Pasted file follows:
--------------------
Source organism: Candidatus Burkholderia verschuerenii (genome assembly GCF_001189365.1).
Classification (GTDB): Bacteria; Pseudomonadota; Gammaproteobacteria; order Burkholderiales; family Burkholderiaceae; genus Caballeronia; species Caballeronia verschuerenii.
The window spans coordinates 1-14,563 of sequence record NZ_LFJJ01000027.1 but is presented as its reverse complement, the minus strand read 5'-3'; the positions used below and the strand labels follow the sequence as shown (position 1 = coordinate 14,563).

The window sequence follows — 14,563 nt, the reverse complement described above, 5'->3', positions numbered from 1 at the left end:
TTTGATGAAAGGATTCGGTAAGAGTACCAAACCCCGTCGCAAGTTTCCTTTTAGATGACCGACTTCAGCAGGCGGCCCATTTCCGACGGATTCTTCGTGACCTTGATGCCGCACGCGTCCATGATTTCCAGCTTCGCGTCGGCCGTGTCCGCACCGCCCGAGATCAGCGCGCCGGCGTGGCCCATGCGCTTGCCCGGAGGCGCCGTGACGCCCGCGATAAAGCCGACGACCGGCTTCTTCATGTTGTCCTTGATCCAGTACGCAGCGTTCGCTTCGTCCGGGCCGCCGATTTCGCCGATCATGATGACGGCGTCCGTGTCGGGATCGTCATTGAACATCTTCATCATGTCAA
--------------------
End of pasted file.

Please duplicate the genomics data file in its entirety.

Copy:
Source organism: Candidatus Burkholderia verschuerenii (genome assembly GCF_001189365.1).
Classification (GTDB): Bacteria; Pseudomonadota; Gammaproteobacteria; order Burkholderiales; family Burkholderiaceae; genus Caballeronia; species Caballeronia verschuerenii.
The window spans coordinates 1-14,563 of sequence record NZ_LFJJ01000027.1 but is presented as its reverse complement, the minus strand read 5'-3'; the positions used below and the strand labels follow the sequence as shown (position 1 = coordinate 14,563).

The window sequence follows — 14,563 nt, the reverse complement described above, 5'->3', positions numbered from 1 at the left end:
TTTGATGAAAGGATTCGGTAAGAGTACCAAACCCCGTCGCAAGTTTCCTTTTAGATGACCGACTTCAGCAGGCGGCCCATTTCCGACGGATTCTTCGTGACCTTGATGCCGCACGCGTCCATGATTTCCAGCTTCGCGTCGGCCGTGTCCGCACCGCCCGAGATCAGCGCGCCGGCGTGGCCCATGCGCTTGCCCGGAGGCGCCGTGACGCCCGCGATAAAGCCGACGACCGGCTTCTTCATGTTGTCCTTGATCCAGTACGCAGCGTTCGCTTCGTCCGGGCCGCCGATTTCGCCGATCATGATGACGGCGTCCGTGTCGGGATCGTCATTGAACATCTTCATCATGTCAA